Prospal has seemingly been the only Ranger forward producing consistently over the past month. He has 18 points in his last 19 games, and his last 23 playoff games have seen him garner 18 points. It would be silly not to take Marian Gaborik ahead of him, but I have a hunch that Prospal will end up with more points (assuming the Rangers can hold onto their playoff spot, that is).
Max Talbot, Pittsburgh Penguins
He's consistent, you gotta give him that. He consistently posts 20 to 26 points in the regular season, and his pace in the playoffs is approximately double that. Talbot's points-per-game over the last three postseason has hovered between 0.46 and 0.54, which totals 28 points in 54 playoff games. That's more than any of his regular seasons. From a season vs. playoff production standpoint, he's a poor man's Johan Franzen. A really poor man, that is.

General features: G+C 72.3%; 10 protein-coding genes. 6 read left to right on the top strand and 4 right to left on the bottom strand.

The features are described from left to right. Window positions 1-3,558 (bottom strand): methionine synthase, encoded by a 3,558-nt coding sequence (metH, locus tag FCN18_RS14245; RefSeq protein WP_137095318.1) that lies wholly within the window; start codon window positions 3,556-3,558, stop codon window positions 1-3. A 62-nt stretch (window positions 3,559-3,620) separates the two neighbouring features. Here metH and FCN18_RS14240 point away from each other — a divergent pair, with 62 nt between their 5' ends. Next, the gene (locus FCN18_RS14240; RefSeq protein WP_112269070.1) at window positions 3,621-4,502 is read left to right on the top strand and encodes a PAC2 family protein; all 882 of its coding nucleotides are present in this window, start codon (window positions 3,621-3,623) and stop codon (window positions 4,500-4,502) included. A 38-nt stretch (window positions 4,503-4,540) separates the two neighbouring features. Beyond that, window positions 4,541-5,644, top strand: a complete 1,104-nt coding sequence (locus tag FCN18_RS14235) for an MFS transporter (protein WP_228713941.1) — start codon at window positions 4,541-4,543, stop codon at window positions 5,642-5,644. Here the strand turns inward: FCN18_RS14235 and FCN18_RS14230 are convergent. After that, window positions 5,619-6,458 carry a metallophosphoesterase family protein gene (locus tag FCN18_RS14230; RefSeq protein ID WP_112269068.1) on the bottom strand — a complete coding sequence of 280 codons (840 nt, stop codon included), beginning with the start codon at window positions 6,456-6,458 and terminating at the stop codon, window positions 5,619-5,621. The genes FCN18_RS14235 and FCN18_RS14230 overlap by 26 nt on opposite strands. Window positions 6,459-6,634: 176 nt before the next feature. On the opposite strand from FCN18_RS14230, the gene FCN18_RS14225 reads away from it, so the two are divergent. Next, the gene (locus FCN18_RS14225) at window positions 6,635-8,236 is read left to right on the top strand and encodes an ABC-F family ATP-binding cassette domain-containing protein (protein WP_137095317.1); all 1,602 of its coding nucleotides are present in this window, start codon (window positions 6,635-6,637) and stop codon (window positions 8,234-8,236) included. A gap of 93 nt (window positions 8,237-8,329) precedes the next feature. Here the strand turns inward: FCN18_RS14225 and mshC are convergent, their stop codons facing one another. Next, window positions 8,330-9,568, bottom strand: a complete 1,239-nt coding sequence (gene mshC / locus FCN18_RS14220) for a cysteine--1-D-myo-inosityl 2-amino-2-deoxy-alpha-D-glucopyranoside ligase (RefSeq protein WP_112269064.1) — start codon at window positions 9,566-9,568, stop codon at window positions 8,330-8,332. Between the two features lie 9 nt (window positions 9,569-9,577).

Dennis Wideman, Washington Capitals
With his leg laceration injury, poolies will stay clear of Wideman at the draft table, so you can pick him up in the final round. If there's any doubt, just keep shouting out every so often during the draft "Wideman's out with a leg injury — they don't know when he'll be back". Then nab him with your last pick. That's called the 'get everyone pissed off at you' trick, but hey — if it wins you the pool, why not? He'll probably return by the end of the first round. Whatever you think of Wideman's regular season skills, you can't argue with his playoff success — 12 points in 13 games last year and seven in 11 the year before that.
Dobber can be criticized and ridiculed over at his own site, as well as at TheHockeyNews.com. You can follow him on Twitter (@DobberHockey), but only if you like cool tidbits on player trends. If you want a really cool draft list/selection tool, check this out.